CRE exposure not overly concentrated among regional banks
First, it’s worth noting that commercial real estate loans originate from a wide array of players beyond regional banks. Even as Treasury yields climbed in recent months, investors have remained committed to searching the fixed income markets for yet higher returns, creating plenty of alternative sources of financing in the CRE space. A range of lenders, including mortgage REITs, private equity funds, and life insurance companies, have often stepped in to fill the void left by a decline in regional bank lending. Indeed, distressed loans tied to offices and retail properties suffering under pandemic-related changes in real estate dynamics have created attractive opportunities for such specialized lenders. As the chart below illustrates, growing diversity within the CRE market has made for a much more interesting and less concentrated mix of lenders in the space. So, while it’s true roughly $450 billion of CRE debt matures this year and needs to be refinanced, regional banks account for only around $50 billion of those loans.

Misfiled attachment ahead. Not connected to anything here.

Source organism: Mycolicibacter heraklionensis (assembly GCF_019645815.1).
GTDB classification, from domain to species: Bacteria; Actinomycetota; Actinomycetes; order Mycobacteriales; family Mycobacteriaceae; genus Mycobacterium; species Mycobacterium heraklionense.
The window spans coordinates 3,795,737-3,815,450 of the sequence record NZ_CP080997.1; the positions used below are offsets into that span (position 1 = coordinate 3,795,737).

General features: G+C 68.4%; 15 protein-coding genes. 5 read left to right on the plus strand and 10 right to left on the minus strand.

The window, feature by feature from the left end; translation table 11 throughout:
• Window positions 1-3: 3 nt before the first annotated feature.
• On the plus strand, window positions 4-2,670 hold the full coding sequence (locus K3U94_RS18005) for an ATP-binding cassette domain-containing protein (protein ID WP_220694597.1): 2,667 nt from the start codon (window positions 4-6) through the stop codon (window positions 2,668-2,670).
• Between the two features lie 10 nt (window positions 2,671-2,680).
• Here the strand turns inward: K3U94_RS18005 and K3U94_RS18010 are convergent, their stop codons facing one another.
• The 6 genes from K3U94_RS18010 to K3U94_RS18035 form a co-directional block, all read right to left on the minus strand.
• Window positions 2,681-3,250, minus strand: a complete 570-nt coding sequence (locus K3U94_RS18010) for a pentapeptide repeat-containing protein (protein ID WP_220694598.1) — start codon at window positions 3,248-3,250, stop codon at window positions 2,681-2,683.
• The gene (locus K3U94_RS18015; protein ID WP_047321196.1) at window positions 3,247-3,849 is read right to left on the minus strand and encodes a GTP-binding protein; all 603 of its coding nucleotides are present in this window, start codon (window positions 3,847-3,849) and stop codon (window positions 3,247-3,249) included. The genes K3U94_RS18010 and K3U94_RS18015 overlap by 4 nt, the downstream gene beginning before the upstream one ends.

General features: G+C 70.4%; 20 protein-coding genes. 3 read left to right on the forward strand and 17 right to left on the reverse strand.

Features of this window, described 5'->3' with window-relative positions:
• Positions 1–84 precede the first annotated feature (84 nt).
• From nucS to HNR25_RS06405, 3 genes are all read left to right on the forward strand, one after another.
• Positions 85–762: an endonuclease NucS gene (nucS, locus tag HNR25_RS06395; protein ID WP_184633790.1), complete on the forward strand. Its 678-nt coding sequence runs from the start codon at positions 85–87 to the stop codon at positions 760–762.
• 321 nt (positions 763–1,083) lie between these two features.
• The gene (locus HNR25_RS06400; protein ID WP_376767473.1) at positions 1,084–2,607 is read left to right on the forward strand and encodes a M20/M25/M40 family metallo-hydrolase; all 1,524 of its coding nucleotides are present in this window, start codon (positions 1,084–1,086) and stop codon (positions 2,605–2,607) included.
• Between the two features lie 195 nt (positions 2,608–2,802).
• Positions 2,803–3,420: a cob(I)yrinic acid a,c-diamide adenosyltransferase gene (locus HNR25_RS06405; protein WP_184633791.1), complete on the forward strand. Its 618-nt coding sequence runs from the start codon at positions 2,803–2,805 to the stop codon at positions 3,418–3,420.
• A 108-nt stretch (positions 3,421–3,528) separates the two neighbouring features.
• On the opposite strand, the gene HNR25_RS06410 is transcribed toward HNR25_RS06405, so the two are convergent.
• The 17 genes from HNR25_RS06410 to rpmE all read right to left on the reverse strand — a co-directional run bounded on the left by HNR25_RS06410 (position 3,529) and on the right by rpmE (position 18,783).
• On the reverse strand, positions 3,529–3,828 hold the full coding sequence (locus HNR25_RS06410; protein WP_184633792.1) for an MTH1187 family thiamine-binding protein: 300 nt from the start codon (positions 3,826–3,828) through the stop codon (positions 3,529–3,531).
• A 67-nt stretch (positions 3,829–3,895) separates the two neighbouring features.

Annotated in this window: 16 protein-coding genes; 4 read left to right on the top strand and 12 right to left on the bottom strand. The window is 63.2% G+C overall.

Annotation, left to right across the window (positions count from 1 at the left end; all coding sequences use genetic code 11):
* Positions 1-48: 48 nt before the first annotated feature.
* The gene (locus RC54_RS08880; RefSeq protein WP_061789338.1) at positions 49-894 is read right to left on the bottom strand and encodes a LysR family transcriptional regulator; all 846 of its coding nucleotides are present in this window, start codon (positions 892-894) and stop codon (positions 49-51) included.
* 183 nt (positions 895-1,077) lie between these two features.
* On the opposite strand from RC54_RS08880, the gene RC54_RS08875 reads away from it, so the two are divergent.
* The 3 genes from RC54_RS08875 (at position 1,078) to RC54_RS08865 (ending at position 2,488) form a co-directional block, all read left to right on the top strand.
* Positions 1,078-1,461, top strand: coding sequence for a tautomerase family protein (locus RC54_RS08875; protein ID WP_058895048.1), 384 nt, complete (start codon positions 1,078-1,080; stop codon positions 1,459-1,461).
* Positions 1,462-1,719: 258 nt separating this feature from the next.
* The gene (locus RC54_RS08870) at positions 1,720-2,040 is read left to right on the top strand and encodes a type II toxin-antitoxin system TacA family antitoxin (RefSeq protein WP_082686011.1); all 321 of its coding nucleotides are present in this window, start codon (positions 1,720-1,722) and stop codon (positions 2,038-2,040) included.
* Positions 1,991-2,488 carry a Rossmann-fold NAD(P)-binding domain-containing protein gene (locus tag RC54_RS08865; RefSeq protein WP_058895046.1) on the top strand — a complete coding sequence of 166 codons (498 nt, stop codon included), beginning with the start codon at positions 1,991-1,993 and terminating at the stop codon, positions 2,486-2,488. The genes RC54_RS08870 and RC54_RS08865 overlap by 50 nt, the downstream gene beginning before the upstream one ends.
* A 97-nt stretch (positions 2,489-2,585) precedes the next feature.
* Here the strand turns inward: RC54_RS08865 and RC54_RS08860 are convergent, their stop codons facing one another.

Most CRE loans maturing soon are high-quality, low-risk
It’s also true that regional banks have ramped up CRE lending in the last two years, though these recent loans won’t reach maturity for several years to come. The lion’s share of loans coming due in the next few years were originally issued between 2013 and 2018. Those vintages are generally supported by real revenue growth and importantly came with terms set at significantly more conservative levels than those issued in the run-up to the Global Financial Crisis (GFC), including with respect to leverage. Even so, market observers have been closely tracking property valuations and the impact that a downturn will have on LTV ratios. The data below give a sense for how problematic property market weakness are likely to be for loans issues in different years, assuming an LTV of 50% at loan origination.